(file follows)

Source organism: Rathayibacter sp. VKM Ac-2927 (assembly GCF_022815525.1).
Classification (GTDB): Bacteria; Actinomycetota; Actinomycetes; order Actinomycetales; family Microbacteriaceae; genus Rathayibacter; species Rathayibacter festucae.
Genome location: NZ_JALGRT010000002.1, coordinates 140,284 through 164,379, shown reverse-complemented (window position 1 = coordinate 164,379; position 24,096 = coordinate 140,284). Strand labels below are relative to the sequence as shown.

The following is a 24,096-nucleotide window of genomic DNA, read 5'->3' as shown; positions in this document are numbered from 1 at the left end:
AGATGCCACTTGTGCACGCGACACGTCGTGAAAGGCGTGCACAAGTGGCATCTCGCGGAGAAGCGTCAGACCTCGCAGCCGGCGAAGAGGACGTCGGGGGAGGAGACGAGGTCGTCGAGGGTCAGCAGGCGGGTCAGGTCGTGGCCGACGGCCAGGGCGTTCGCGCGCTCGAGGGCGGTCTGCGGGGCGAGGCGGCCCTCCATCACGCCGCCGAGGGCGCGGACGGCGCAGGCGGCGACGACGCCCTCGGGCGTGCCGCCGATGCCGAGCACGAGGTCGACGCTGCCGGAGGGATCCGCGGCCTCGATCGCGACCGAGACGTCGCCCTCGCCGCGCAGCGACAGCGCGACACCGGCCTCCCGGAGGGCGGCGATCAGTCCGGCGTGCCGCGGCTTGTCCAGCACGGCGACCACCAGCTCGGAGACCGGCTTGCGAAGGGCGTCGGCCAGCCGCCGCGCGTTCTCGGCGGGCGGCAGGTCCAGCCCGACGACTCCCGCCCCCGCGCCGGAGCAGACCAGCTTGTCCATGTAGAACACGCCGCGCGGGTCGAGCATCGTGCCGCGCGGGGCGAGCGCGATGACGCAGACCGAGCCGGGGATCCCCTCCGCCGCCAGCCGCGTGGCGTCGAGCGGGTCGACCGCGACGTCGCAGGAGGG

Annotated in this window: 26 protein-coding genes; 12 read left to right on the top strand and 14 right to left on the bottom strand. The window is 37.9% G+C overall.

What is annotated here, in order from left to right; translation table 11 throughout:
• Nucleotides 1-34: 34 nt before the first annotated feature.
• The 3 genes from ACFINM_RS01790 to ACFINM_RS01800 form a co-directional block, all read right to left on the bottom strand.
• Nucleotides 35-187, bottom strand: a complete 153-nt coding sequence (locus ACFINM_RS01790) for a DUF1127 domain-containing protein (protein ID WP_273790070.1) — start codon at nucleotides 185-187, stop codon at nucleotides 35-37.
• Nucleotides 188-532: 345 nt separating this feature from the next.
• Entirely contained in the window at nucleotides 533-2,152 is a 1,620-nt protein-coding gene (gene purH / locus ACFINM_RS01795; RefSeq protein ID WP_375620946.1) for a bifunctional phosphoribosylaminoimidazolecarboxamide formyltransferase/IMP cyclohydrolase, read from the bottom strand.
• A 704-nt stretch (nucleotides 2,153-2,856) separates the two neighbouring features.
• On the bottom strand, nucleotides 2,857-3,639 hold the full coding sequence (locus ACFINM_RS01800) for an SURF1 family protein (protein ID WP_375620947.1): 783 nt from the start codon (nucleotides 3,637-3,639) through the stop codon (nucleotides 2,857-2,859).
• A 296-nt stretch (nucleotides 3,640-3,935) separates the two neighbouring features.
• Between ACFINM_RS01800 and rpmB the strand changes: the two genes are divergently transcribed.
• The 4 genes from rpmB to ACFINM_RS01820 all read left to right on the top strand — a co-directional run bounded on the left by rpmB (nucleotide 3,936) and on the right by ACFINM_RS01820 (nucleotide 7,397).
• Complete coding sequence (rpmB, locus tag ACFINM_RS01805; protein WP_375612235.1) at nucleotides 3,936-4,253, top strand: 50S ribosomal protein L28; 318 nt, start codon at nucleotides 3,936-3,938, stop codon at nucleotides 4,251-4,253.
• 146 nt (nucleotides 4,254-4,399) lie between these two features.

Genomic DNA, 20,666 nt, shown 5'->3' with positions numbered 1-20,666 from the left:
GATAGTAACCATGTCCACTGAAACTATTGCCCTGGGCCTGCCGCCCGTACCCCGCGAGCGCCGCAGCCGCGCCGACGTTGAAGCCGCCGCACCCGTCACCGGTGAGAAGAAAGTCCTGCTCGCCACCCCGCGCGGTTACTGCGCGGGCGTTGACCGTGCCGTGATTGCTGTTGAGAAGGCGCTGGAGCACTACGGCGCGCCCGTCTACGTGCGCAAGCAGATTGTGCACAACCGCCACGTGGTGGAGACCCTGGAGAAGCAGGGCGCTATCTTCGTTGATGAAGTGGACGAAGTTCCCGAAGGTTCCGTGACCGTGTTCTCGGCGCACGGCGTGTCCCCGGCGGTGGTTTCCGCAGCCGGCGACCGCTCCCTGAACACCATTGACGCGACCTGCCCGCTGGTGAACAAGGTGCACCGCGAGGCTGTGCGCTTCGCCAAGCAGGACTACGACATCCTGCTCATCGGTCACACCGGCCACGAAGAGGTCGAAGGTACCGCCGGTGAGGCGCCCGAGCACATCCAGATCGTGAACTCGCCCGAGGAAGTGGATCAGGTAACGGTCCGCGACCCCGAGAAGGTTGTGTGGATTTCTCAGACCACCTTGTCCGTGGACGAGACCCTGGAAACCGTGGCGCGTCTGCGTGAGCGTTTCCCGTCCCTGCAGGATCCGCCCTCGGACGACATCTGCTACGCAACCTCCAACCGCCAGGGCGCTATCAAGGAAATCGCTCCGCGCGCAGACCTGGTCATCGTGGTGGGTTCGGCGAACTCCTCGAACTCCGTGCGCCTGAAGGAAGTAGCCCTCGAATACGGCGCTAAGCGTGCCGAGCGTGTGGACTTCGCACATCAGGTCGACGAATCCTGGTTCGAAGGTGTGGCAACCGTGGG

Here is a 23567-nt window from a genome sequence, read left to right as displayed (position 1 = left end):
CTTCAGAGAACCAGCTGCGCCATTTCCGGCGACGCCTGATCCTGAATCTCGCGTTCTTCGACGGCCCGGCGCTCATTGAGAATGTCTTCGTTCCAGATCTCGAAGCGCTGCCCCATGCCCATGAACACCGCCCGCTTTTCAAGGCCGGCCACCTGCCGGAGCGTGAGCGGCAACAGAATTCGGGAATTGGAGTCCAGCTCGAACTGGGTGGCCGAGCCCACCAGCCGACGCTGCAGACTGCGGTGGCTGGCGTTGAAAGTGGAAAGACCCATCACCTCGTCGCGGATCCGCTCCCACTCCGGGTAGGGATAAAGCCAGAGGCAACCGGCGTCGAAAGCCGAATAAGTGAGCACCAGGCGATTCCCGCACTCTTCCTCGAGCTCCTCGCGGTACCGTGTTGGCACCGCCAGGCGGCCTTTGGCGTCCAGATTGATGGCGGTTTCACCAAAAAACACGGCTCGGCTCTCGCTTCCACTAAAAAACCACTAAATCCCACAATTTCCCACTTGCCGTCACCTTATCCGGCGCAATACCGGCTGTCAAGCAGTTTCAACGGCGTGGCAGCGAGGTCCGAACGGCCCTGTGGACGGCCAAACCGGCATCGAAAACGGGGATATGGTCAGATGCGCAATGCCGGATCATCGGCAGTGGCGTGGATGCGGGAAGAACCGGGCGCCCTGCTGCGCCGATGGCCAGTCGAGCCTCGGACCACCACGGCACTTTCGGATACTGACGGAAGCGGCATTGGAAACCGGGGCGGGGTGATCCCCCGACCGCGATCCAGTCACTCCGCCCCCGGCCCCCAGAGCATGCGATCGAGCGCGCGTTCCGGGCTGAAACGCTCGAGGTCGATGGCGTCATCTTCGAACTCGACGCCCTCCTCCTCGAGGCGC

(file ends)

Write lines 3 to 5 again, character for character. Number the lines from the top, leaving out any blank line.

Genome location: NZ_JALGRT010000002.1, coordinates 140,284 through 164,379, shown reverse-complemented (window position 1 = coordinate 164,379; position 24,096 = coordinate 140,284). Strand labels below are relative to the sequence as shown.

The following is a 24,096-nucleotide window of genomic DNA, read 5'->3' as shown; positions in this document are numbered from 1 at the left end:
AGATGCCACTTGTGCACGCGACACGTCGTGAAAGGCGTGCACAAGTGGCATCTCGCGGAGAAGCGTCAGACCTCGCAGCCGGCGAAGAGGACGTCGGGGGAGGAGACGAGGTCGTCGAGGGTCAGCAGGCGGGTCAGGTCGTGGCCGACGGCCAGGGCGTTCGCGCGCTCGAGGGCGGTCTGCGGGGCGAGGCGGCCCTCCATCACGCCGCCGAGGGCGCGGACGGCGCAGGCGGCGACGACGCCCTCGGGCGTGCCGCCGATGCCGAGCACGAGGTCGACGCTGCCGGAGGGATCCGCGGCCTCGATCGCGACCGAGACGTCGCCCTCGCCGCGCAGCGACAGCGCGACACCGGCCTCCCGGAGGGCGGCGATCAGTCCGGCGTGCCGCGGCTTGTCCAGCACGGCGACCACCAGCTCGGAGACCGGCTTGCGAAGGGCGTCGGCCAGCCGCCGCGCGTTCTCGGCGGGCGGCAGGTCCAGCCCGACGACTCCCGCCCCCGCGCCGGAGCAGACCAGCTTGTCCATGTAGAACACGCCGCGCGGGTCGAGCATCGTGCCGCGCGGGGCGAGCGCGATGACGCAGACCGAGCCGGGGATCCCCTCCGCCGCCAGCCGCGTGGCGTCGAGCGGGTCGACCGCGACGTCGCAGGAGGG